allow_push = <user1>[,<user2>]...[,<usern>]

Specify each of the usernames of the group that should be able to push to the repository in comma delimited form.

Now everyone contained in the Client1Group security group will be able to view and clone the repository, but only those users you specified will be able to push back up to it. Nobody else will be able to see or access the repository either through the file system or via

Job done!

Next - customizing the look and feel of the Mercurial web interface...


  1. Really nice article Ben!
    In Step 3, did you look into the possibility of assigning push access to AD groups instead of individual users? That would make it a lot easier to manage when the number of repositories grows.

    Regards, Daniel

  2. @da9l

    From my (limited) understanding of the way things work, sadly I couldn't see a way to assign push access to Active Directory groups. The executable (CGI) doesn't [didn't at time of writing] seem to respect the AD privileges when it comes to writing to the directories. If you've got access to read/execute the CGI, then you've got access to write to the repository as long as the hgweb.config file is configured to allow your username to push.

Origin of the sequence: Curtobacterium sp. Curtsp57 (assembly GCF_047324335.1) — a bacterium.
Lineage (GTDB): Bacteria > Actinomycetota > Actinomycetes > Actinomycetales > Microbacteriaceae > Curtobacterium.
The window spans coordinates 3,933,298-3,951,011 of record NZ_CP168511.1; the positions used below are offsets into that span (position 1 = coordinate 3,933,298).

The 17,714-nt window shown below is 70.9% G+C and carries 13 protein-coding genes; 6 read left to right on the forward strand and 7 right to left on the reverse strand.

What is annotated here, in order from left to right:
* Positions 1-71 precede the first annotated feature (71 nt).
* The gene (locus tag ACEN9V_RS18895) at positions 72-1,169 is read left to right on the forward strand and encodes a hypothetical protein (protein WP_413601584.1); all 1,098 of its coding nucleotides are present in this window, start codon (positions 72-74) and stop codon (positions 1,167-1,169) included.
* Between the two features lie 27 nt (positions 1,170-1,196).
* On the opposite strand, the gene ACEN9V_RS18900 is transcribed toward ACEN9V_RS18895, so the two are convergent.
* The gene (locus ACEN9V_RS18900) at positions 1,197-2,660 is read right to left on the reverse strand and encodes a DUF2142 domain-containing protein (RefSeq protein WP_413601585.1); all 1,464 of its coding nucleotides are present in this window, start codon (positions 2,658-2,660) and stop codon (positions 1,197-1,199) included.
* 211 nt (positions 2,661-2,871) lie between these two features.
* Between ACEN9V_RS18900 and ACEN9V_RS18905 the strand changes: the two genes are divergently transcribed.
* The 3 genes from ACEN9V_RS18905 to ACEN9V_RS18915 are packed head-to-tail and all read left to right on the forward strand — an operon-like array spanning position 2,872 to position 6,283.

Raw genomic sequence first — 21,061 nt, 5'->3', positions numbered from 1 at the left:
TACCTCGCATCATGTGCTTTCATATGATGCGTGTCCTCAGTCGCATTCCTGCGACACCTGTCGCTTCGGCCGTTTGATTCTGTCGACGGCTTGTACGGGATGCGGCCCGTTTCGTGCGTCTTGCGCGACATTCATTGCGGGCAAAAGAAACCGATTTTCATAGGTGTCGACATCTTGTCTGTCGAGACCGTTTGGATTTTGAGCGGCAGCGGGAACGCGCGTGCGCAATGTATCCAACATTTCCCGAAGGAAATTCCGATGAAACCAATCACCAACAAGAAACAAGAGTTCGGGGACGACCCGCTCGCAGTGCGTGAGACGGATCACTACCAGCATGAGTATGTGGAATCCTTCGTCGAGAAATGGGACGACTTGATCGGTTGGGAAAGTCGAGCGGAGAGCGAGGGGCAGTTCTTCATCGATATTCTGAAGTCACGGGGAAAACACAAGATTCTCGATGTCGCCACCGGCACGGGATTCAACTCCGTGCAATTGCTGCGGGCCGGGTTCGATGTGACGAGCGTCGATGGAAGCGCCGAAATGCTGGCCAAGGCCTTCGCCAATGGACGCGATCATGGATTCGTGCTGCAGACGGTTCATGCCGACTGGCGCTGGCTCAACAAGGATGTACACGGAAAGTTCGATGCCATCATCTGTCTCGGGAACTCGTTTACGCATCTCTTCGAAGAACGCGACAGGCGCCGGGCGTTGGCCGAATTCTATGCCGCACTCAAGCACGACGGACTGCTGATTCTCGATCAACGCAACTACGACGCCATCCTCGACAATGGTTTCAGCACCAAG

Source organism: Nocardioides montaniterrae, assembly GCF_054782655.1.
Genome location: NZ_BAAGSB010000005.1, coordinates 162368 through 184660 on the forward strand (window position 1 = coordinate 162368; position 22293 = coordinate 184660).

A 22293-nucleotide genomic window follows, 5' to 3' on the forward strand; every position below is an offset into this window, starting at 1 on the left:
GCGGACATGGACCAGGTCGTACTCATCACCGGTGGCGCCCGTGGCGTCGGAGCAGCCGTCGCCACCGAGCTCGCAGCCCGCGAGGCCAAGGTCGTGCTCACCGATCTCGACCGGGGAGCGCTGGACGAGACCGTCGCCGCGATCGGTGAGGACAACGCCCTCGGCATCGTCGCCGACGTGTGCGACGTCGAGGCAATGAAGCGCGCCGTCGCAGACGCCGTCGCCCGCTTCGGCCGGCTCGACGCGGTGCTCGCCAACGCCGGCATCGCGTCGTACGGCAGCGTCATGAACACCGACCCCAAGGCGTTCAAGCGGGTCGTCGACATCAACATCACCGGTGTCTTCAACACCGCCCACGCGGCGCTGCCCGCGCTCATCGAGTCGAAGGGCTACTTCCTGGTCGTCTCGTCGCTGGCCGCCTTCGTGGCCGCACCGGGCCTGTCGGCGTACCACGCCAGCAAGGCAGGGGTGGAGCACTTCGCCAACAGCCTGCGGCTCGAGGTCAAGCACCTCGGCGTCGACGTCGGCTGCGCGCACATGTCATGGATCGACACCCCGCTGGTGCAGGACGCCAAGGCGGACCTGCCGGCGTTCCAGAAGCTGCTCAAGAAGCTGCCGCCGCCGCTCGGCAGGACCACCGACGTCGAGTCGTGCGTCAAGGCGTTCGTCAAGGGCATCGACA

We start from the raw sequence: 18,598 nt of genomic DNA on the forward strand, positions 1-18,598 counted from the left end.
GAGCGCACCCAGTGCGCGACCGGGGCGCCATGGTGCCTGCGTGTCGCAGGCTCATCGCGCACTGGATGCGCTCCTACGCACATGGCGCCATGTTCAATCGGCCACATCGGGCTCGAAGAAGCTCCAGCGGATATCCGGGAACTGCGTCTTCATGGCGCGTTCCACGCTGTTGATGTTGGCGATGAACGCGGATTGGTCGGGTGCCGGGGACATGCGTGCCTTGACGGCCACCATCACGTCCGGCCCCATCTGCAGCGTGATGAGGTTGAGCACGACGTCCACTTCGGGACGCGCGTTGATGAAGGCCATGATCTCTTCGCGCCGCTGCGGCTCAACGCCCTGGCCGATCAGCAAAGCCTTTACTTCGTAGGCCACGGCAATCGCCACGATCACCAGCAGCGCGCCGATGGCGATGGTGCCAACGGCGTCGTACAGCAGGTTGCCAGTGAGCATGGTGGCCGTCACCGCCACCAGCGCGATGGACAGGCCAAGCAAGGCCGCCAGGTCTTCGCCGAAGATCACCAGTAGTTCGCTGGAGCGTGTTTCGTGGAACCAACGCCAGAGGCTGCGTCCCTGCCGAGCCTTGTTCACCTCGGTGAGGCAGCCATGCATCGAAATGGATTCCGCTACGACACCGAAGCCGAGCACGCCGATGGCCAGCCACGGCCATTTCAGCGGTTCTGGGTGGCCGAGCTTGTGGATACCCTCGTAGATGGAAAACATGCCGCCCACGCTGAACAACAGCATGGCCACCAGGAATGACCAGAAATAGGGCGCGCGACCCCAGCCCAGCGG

If you find a solution for this, I would dearly love to hear from you because I would certainly prefer to have it set up that way.

    Cheers and good luck!

  3. Thank you for a nice tutorial. This is definitely great for most of the visitors.

    Which secure possibilities are there for efficient and secure "HG on windows" solution when one needs to deal with big binary files?

    Encryption/decryption causes load problems in server with HTTPS auth.

  4. What about limiting the http verbs to certain types of user in the web.config. So for example allow GET to all and POST to developers?

  5. Ben, I'm looking to limit push using active directory groups. Any more information you come across on that would be appreciated.

  6. What if you get error 500 when you disable anonymous authentication? When I push I get that error.

    http auth: user brad, password ************
    sending: 0 kb
    sending: 0 kb
    abort: HTTP Error 500: Permission denied

    The credentials work when browsing the repository website. Pushing works when anonymous is turned on, but then you don't need a password to browse the website either.

  7. The hgrc file is in the .hg/ folder of each repository, not the .hg/hgrc folder. So the file itself would be located at .hg/hgrc. I think that's what you meant, but you might want to clarify that.